The first time I went out to shovel snow last week, I was excited. Last winter brought only two snowstorms and neither produced enough snow to really need to shovel or plow, so our snow shovel was hanging in the garage, neglected for a long year. I apologized to the shovel for ignoring him for so long and asked him to help me out with my job for the day.
The shovel was silent, but his body language showed that he readily agreed to be my partner.
I was ready to tackle the huge drift the wind deposited across my driveway. By huge, I mean two feet of snow in a drift about 30 feet long which completely divided my driveway. There was no way I’d be able to get the van out of the garage if the drift was to stay.
I took a running start at the drift, carved into it like I was frosting a cake, whittled it down, pushed the snow far up into the yard. Back and forth I trudged until the drift was moved onto the grass and off the driveway. I practically skipped into the garage to hang up the shovel, then returned triumphantly to the house to strip off layers of cold and awaken my toes.
Sure, it would have been easier to use the tractor to plow the driveway, but I didn’t know how to use it and didn’t want to ruin the tractor trying. With Scott in New Orleans, the challenge was mine and I wanted to take it on, to conquer it with my own resourcefulness and determination.
I went to bed satisfied in myself, pleased that I had gotten a huge task done with only the help of my willing and dependable shovel.
But the winds kept up all night.
I awakened to find the drift had returned. It wasn’t as large, but it was there.
I rallied and charged once more into the breach. The shovel and I were old friends by now, and we worked together to move the drift again in time to get the kids to school and me to work, though we were aided by a two-hour delay for the school.
I won’t lie: each step was harder the second time around. I had to push the snow over the bank I had created the day before and my back and shoulders were screaming with the effort. When I finished this time, I hung an exhausted shovel in the garage and clumped inside to get the kids ready for school.
The winds howled all day.
When I came home from work, the drift had started to reform. It wasn’t yet high enough to cause issues driving, so I let it go in hopes that it wouldn’t return to full strength before I did. If I ignored it long enough, I might just will it out of existence.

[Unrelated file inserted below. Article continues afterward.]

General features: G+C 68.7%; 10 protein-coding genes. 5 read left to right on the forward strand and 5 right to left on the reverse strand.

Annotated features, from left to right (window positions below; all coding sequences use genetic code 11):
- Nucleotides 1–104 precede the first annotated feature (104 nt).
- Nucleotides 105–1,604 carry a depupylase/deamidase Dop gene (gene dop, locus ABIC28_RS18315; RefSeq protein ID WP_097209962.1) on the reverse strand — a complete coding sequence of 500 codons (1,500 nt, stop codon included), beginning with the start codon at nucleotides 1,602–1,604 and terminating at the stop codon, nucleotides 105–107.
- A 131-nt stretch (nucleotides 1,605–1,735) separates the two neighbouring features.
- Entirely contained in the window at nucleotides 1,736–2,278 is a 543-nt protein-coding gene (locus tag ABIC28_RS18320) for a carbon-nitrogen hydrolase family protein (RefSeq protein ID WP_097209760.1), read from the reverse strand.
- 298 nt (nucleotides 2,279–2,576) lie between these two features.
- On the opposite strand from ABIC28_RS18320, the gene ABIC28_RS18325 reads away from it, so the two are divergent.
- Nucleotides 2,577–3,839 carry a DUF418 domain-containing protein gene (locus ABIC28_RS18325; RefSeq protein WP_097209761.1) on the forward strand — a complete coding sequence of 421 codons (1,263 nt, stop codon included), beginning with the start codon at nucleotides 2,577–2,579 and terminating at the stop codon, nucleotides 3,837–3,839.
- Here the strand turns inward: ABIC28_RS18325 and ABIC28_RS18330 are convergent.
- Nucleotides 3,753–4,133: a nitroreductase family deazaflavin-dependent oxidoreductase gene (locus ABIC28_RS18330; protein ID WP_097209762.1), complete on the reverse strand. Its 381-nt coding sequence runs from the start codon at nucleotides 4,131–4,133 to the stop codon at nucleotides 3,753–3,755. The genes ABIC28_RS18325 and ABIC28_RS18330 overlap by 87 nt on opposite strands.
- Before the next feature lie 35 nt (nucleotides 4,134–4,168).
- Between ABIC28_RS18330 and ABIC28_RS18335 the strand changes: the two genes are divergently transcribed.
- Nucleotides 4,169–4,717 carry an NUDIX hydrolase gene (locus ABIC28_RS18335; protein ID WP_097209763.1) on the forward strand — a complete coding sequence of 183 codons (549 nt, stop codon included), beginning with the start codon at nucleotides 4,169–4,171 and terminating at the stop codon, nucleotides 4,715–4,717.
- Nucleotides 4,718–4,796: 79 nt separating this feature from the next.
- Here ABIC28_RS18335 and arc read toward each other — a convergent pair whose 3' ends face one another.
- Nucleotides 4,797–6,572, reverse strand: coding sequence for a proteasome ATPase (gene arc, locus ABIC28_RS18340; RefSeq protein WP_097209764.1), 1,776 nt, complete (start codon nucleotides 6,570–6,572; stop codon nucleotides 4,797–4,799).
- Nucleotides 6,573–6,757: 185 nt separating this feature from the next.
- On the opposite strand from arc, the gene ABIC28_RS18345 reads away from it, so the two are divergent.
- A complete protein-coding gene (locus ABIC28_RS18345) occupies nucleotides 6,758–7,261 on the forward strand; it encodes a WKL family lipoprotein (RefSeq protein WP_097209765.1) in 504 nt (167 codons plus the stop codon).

That night, the temperatures dropped as the wind screamed past the windows. I dressed the twins in two layers of pajamas for the night and the rest of us bundled under blankets to ward off the shivers.
When I awoke, the drift was back and was as tall as the original.
I sighed and reluctantly bundled one more time to get out there and move the snow.
But this time, the shovel went on strike. The cold temperatures had frozen the snow; there was a crust over everything and the dull and sturdy shovel couldn’t break through, couldn’t attack the snow. I glared at the sullen shovel and hung him back up in the garage, silently cursing his impotence.
What could I use to move the snow? Leaving it wasn’t an option. I tried another snow shovel, but it, too, was repelled. I tried a garden shovel, but it moved such a small amount of snow for the effort that I couldn’t use it an expect to get the drift cleared in time to get the kids to school.
So I grabbed our pitchfork and stabbed it into the snow, pulled up plates of frozen snow like scabs and flung them over my shoulder. For an hour and a half I plugged away at the drift; I panicked when the school bus flew by — it was a warning that the kids had twenty minutes before we needed to leave for school and work. I jabbed the snow furiously, broke it up, chewed it, ground it, and finally made enough of a dent in the drift to get the van in and out of the garage.
Then I took the pitchfork back into the garage and hung it near the shovel, who pouted and dripped melted snow like tears on the garage floor.
Look, I’m sorry, shovel buddy. You just couldn’t get the job done, so I’ve moved on from our affair. Honestly, if you can’t go three rounds with me, I’m not sure I’m gonna call you my main man.
Now, that pitchfork over there? He’s got some potential…